However, the aftermath of technical debt becomes most evident in QA testing, where testing teams frequently have to deal with unpredicted deadlines and chaos.
There probably have been innumerable times when your testers were faced with last-minute predicaments where the delivery manager suddenly told them, “Team! We need to have our product ready within a week, sorry for the late notice. Please finish all the necessary tests asap so we can get ready for the demo.”
Essentially, missed tests or adopting a “fix it later” strategy can contribute to a situation likened to technical debt. Inadequate test coverage, gigantic user stories, short sprints, and other examples of hastily taken actions due to delivery pressure considerably fosters the growth of technical debt within QA practices.
An Illustrative Example
An US-based online retailer operating multiple websites and mobile applications encountered a serious technical debt problem, the complexity of their testing soared with every new sprint.
It was primarily due to the abrupt growth in the volume of mobile devices meant to be tested, the requirement of multiple language support, and interaction with numerous social networking platforms.
With an automation coverage below 40%, the technical debt challenge manifested in the following ways:
- Large consumption of time in release testing – Constant increase in browsers, devices, and scripts with each sprint caused continuous delays in the release cycle, impacting time-to-market.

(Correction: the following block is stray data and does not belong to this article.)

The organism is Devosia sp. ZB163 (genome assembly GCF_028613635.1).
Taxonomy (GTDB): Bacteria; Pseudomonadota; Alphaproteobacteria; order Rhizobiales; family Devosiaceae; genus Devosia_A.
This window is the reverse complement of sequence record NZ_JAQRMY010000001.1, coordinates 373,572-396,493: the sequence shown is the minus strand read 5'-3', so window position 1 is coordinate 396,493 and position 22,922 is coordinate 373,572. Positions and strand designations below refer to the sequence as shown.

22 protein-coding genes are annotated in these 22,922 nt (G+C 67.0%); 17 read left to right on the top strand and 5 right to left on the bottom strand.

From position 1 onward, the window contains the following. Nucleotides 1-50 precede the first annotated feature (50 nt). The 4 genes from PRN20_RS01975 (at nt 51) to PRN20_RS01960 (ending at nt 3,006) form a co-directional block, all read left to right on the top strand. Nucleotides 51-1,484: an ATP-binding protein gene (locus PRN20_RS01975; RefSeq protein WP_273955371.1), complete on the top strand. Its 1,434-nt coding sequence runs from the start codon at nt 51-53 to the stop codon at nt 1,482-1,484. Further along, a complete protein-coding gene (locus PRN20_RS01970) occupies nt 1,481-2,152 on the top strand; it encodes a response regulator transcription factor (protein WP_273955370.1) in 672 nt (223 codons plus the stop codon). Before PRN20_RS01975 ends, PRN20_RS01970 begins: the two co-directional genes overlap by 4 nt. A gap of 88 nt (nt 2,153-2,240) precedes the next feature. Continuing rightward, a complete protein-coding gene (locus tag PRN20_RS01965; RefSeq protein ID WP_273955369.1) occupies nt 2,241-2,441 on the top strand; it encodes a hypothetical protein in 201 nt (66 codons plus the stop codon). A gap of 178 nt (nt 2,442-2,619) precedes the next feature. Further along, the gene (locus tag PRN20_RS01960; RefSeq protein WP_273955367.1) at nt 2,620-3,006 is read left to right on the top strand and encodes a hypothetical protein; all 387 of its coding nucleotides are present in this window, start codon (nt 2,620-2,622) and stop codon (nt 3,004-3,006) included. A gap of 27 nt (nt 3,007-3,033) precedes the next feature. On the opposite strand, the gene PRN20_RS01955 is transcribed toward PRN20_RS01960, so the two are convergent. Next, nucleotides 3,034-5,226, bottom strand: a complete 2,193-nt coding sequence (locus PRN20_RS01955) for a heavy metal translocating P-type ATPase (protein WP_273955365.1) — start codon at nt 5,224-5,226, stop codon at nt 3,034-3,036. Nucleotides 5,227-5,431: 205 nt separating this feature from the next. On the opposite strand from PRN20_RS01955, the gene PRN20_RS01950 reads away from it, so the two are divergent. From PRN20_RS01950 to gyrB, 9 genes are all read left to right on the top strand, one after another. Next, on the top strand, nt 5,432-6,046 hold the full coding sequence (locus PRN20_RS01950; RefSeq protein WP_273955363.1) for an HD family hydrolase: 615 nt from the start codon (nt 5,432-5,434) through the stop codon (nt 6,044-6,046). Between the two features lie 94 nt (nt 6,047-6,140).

- Rising hiring costs – The requirement for project-supporting testers nearly doubled, leading to an additional cost of $500k.
- Heightened project complexity – The handling of test cases and bugs became increasingly difficult due to the project’s growing complexity.
- Excessive time wasted on pursuing false positives – Again, an outcome of escalating project complexities.
- Surge in test development efforts by as much as 60% – It’s part of the course.
Managing Tech Debt in QA Practices
Many QA managers instinctively consider tech debt as an unavoidable result of concentrating only on the present sprint, striving for test coverage manually, and entirely disregarding automation.